In vivo gene therapies involve the direct delivery of genetic information into patients using viral vectors with the goal of enabling patient cells to effectively ex- press missing or deficient proteins.
Cell and gene therapies are showing success in the clinic for the treatment of cancer, nervous system disorders, cardiovascular diseases and many rare disorders. The challenge faced by the industry today is the scale-up of manufacturing to achieve robust production of high-quality, safe and efficacious medicines that will have a significant impact on patient lives. CDMOs dedicated to supporting the commercialization of these promising treatments must have the ability to translate existing expertise in small-scale gene and cell therapy production and in large-scale biologic drug manufacturing into novel, efficient and reliable processes suitable for commercialization. Brammer Bio has been designed with this unique set of capabilities in order to support cell and gene therapy companies to rapidly move their autologous and allogeneic cell therapies and ex vivo and in vivo gene therapies into the clinic and to the marketplace.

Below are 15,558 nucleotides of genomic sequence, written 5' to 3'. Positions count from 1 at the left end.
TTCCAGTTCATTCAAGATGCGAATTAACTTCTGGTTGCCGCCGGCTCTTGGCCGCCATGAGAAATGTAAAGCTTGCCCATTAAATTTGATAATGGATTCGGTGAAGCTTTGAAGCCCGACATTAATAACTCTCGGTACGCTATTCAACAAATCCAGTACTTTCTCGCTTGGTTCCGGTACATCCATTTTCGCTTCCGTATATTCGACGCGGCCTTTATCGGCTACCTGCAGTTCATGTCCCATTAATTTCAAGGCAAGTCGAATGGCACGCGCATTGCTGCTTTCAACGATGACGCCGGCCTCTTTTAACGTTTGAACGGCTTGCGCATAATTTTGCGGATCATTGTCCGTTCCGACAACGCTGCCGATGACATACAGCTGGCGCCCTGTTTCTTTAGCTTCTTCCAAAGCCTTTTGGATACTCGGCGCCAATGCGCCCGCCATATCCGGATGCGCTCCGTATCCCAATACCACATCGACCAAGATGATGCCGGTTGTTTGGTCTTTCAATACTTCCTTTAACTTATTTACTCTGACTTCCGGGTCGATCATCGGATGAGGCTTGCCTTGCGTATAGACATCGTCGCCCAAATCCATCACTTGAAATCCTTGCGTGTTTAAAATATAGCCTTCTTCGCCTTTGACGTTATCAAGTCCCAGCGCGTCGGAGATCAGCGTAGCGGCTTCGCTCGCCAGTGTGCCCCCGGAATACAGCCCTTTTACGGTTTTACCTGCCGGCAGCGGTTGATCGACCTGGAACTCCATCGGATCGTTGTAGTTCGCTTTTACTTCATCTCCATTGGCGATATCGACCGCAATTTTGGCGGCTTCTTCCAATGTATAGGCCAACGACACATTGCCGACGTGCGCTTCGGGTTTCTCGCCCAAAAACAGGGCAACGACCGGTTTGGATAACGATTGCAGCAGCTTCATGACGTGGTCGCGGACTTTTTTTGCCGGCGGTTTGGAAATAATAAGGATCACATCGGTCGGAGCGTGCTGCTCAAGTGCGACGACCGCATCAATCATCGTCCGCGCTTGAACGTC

2. Roots Analysis, “Gene Therapy Market to be Worth over USD 10 Billion by 2025, Predicts Roots Analysis”. Press Release. Mar 3, 2015. http://www.reuters. com/article/roots-analysis-idUSnBw035400a+100+B SW20150303.
Mark Bamforth is the founder and President & CEO of Arranta Bio, which was established in May 2019. In 2015, Mr. Bamforth founded Brammer Bio, a viral vector CDMO supporting cell and gene therapy companies, which was acquired by Thermo Fisher Scientific in April 2019. In 2010, Mr. Bamforth founded Gallus BioPharmaceuticals, a CDMO supplying biopharmaceuticals. In September 2014, Gallus was sold to DPx Holdings B.V., which later became part of Thermo Fisher Scientific. He holds a bachelor’s degree in chemical engineering from Strathclyde University and an MBA from Henley Management College.